From the Founding to the present, Americans have always expressed a distrust of political parties. Hardly a day passes without someone’s—the president, a Senator, a Representative—attacking politics in Washington for the spirit of partisanship. If only elected officials, they sigh, would set aside their parochial, partisan interests, Washington could get down to the important business of doing what is best for America. For instance, in 2011 President Barack Obama said that Washington D.C. suffered from the “worst kind of partisanship, the worst kind of gridlock.” Of course President Obama and others make these complaints as members and leaders of their own parties. This complaint assumes that parties are powerful forces exercising immense influence over the behavior of those we elect to govern on our behalf. The reality is somewhat different. Complaining about partisanship is always good politics, but it is not clear that parties are as powerful as we think they are or that we could or would want to live in a world without political parties.
The Founders, as many complaints about partisanship point out, hoped for a nonpartisan system where candidates would be elected based on their individual merit.
Parties, the Founders feared, would either try to undermine the Constitution or foment unnecessary political animosities by “agitating in the community.” Parties could undermine presidential and congressional functions. A president might sacrifice his independent judgment to appease his party. And congressional deliberation could be undermined by representatives voting based on a party platform rather than the public good.
Despite these misgivings, party competition developed early in America. In George Washington’s own presidency, party competition developed between Federalists and Democratic-Republicans. In fact even as he decried the “baneful spirit of party” Washington was lending his support to the Federalist Party. With Jefferson’s victory in 1800 the Federalist Party declined and became largely ineffectual after 1816 which led to a nonpartisan period known as the “Era of Good Feelings” (1817-1824). This superficial political comity masked problems that the election of 1824 exposed. Without parties nominating candidates, four major contenders, John Quincy Adams, Andrew Jackson, William Crawford, and Henry Clay, sought the presidency, but none could win a majority in the Electoral College. Adams received 84 votes, Jackson 99, Crawford 41, and Clay 37. This sent the election to the House of Representatives since the Constitution mandates that when no one receives a majority of votes in the Electoral College the House selects the president with each state delegation receiving one vote. After going to the House, John Quincy Adams “won”—only to be accused of making a corrupt bargain by Andrew Jackson.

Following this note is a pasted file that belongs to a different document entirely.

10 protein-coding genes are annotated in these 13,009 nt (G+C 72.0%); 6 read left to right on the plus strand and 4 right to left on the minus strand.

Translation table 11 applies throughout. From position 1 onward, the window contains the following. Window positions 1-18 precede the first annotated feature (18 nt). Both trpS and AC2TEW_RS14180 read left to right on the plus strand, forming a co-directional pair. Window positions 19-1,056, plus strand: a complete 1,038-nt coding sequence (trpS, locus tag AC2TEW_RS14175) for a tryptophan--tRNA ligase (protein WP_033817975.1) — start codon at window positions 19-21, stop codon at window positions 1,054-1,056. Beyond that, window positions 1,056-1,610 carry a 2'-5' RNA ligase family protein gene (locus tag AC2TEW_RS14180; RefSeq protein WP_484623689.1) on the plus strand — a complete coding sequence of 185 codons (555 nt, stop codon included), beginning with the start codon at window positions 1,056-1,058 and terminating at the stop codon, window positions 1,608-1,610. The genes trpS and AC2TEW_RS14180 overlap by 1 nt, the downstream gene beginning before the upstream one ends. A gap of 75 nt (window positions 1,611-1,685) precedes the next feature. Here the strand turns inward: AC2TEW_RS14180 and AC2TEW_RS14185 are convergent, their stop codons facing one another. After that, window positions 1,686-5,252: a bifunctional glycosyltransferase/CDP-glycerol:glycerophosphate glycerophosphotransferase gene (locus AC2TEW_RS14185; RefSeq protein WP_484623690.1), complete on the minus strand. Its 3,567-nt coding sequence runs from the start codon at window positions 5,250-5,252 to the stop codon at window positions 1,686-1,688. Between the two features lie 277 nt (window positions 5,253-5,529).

The constitutional dangers exposed by that election led Martin Van Buren to propose an argument for a two-party system which changed America’s attitude towards parties and led to the establishment of permanent two-party competition. Van Buren argued that our constitutional system actually required party competition in order to function effectively and fulfill the aims of the founders. With two-party competition elections would not be decided by the House since one candidate would always win a majority in the Electoral College. Having a winner decided by the Electoral College would in turn ameliorate concerns about the legitimacy of the election and therefore the legitimacy of the president. Parties would also help control political ambition. In a non-partisan system, demagogues would have an advantage over statesmen. The Founders hoped to prevent practitioners of the low and “vicious arts” of politics, even though they could be vicious themselves, from being elected. Without political parties regulating nominations it paid to practice those vicious arts. Van Buren argued that fulfilling the Founders’ vision required parties to serve as a mediating institution to limit the effect of demagogic appeals.
Political parties also perform an educational function. It is impossible to expect to know how every candidate stands on every issue. When parties are organized around distinct governing philosophies, voters can get a general sense of candidates’ positions based on their partisan affiliation. And out of self-interest and concern for the common good political parties try to convince voters to support their candidates. To do that they must give voters information about why their agenda is better than the opposing party’s. As a result, voters become better informed.
Parties thus inject intelligence into the voting process. This educational function is so important that some political scientists question whether mass democracy could function without political parties.
One very important controversial feature of party competition in the United States is that it has always been two-party competition. In fact, since the 1850s it has been the same two parties, the Democratic party and Republican party. Other western industrialized democracies typically have multi-party competition. Some critics, often disappointed third-party candidates such as Ralph Nader, have argued that the two major parties have conspired to prevent third parties from winning. The reality is not so dramatic.